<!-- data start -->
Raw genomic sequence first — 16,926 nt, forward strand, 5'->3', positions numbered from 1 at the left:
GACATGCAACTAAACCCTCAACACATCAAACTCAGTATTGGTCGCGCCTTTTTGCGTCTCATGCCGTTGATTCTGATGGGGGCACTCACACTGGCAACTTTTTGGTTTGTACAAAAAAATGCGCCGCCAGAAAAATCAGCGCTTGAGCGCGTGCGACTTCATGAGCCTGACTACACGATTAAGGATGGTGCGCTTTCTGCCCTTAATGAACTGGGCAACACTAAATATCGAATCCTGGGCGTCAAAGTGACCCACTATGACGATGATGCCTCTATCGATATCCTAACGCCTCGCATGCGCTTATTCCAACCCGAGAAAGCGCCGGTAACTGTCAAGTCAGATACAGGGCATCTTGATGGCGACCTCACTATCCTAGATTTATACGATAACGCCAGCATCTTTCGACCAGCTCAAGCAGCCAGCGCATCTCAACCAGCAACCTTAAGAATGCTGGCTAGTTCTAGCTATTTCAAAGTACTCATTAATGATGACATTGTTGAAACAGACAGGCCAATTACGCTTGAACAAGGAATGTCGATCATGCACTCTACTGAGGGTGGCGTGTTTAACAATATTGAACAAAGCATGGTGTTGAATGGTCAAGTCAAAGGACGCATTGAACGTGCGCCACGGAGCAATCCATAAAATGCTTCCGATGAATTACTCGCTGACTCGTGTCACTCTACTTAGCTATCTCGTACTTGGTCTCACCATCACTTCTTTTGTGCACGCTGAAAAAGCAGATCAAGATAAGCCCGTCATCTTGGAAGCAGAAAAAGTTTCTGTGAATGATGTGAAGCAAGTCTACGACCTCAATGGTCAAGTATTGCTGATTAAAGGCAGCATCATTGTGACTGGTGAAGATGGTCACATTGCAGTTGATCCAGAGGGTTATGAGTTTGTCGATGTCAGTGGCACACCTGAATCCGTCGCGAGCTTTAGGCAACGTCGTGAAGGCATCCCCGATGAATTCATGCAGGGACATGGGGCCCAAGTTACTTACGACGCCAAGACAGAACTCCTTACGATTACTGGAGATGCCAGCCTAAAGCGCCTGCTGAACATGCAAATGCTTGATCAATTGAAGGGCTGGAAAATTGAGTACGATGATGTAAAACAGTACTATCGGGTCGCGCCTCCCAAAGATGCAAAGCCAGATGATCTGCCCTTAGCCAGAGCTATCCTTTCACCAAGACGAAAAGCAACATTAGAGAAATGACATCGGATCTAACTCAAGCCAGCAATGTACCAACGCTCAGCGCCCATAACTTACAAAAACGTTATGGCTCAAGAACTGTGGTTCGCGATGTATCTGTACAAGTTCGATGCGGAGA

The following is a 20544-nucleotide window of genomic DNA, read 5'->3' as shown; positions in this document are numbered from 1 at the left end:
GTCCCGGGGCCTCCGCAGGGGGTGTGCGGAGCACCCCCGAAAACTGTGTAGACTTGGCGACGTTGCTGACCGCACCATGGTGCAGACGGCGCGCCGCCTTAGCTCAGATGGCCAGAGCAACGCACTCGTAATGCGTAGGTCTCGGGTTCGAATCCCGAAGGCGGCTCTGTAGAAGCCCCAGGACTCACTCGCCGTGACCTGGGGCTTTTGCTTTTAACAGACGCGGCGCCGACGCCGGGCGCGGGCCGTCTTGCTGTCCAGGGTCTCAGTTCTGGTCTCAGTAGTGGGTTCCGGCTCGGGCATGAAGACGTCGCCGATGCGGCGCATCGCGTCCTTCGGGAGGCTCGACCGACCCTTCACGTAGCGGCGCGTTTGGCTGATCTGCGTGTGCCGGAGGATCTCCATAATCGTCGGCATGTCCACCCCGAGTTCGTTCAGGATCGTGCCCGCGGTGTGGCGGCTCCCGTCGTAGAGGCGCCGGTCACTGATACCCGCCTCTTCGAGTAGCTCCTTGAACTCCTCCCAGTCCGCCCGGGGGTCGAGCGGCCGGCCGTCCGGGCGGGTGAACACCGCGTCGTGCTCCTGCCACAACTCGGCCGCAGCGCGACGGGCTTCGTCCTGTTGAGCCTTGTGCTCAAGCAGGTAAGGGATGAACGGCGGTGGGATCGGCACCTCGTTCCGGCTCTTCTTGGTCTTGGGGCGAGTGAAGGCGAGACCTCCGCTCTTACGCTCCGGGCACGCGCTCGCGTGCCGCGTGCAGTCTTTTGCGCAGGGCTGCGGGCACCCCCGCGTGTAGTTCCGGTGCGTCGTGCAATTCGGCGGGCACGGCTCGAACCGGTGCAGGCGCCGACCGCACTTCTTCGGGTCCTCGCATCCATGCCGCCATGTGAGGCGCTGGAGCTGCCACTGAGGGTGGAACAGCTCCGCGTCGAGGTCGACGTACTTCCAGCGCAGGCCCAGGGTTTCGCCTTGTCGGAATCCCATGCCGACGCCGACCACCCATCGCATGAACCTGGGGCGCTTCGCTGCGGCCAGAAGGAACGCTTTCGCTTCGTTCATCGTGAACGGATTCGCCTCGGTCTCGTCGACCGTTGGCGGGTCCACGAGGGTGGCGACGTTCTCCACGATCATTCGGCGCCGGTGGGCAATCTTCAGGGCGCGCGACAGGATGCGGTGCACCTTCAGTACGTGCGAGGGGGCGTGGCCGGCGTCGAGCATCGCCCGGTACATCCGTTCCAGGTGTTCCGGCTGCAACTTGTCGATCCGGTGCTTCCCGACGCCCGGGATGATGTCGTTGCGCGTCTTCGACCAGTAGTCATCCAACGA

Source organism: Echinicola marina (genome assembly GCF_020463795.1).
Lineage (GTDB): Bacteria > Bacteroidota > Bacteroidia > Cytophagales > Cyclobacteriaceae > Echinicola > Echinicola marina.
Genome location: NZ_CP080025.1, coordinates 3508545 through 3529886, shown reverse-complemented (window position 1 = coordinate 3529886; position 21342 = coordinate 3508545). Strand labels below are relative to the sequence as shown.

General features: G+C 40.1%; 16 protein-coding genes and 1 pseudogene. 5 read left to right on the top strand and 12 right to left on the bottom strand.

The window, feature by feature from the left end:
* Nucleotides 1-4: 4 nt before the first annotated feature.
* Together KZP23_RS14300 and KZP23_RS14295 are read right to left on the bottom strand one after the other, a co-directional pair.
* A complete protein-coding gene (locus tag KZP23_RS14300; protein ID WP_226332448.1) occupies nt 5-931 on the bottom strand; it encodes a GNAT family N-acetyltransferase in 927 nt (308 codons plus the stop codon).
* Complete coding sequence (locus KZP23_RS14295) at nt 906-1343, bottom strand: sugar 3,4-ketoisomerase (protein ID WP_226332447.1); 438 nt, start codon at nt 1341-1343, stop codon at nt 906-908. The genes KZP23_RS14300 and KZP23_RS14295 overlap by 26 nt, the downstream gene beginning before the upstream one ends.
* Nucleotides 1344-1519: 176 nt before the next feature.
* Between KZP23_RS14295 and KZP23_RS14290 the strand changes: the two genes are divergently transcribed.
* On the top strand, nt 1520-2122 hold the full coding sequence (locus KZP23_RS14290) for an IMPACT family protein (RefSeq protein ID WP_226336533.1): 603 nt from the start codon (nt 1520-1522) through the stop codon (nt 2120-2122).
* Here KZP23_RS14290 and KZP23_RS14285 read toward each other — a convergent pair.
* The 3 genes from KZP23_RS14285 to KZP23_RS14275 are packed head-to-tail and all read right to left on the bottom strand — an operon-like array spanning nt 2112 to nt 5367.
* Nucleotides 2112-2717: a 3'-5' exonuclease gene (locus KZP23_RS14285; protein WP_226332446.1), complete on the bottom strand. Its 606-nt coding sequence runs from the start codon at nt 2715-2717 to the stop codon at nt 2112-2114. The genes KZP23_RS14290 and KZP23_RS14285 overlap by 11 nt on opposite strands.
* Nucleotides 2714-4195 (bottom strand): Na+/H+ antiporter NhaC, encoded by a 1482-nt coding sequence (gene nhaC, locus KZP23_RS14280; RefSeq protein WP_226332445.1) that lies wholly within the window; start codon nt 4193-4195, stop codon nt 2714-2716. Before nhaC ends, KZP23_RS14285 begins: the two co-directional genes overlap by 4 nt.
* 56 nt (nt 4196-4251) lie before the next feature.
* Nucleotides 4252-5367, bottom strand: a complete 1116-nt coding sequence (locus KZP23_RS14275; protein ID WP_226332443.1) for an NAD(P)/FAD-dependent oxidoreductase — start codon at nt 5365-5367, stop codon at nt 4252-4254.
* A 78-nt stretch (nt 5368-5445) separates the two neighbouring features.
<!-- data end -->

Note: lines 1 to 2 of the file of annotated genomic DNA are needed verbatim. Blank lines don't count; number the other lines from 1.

Raw genomic sequence first — 16,926 nt, forward strand, 5'->3', positions numbered from 1 at the left:
GACATGCAACTAAACCCTCAACACATCAAACTCAGTATTGGTCGCGCCTTTTTGCGTCTCATGCCGTTGATTCTGATGGGGGCACTCACACTGGCAACTTTTTGGTTTGTACAAAAAAATGCGCCGCCAGAAAAATCAGCGCTTGAGCGCGTGCGACTTCATGAGCCTGACTACACGATTAAGGATGGTGCGCTTTCTGCCCTTAATGAACTGGGCAACACTAAATATCGAATCCTGGGCGTCAAAGTGACCCACTATGACGATGATGCCTCTATCGATATCCTAACGCCTCGCATGCGCTTATTCCAACCCGAGAAAGCGCCGGTAACTGTCAAGTCAGATACAGGGCATCTTGATGGCGACCTCACTATCCTAGATTTATACGATAACGCCAGCATCTTTCGACCAGCTCAAGCAGCCAGCGCATCTCAACCAGCAACCTTAAGAATGCTGGCTAGTTCTAGCTATTTCAAAGTACTCATTAATGATGACATTGTTGAAACAGACAGGCCAATTACGCTTGAACAAGGAATGTCGATCATGCACTCTACTGAGGGTGGCGTGTTTAACAATATTGAACAAAGCATGGTGTTGAATGGTCAAGTCAAAGGACGCATTGAACGTGCGCCACGGAGCAATCCATAAAATGCTTCCGATGAATTACTCGCTGACTCGTGTCACTCTACTTAGCTATCTCGTACTTGGTCTCACCATCACTTCTTTTGTGCACGCTGAAAAAGCAGATCAAGATAAGCCCGTCATCTTGGAAGCAGAAAAAGTTTCTGTGAATGATGTGAAGCAAGTCTACGACCTCAATGGTCAAGTATTGCTGATTAAAGGCAGCATCATTGTGACTGGTGAAGATGGTCACATTGCAGTTGATCCAGAGGGTTATGAGTTTGTCGATGTCAGTGGCACACCTGAATCCGTCGCGAGCTTTAGGCAACGTCGTGAAGGCATCCCCGATGAATTCATGCAGGGACATGGGGCCCAAGTTACTTACGACGCCAAGACAGAACTCCTTACGATTACTGGAGATGCCAGCCTAAAGCGCCTGCTGAACATGCAAATGCTTGATCAATTGAAGGGCTGGAAAATTGAGTACGATGATGTAAAACAGTACTATCGGGTCGCGCCTCCCAAAGATGCAAAGCCAGATGATCTGCCCTTAGCCAGAGCTATCCTTTCACCAAGACGAAAAGCAACATTAGAGAAATGACATCGGATCTAACTCAAGCCAGCAATGTACCAACGCTCAGCGCCCATAACTTACAAAAACGTTATGGCTCAAGAACTGTGGTTCGCGATGTATCTGTACAAGTTCGATGCGGAGA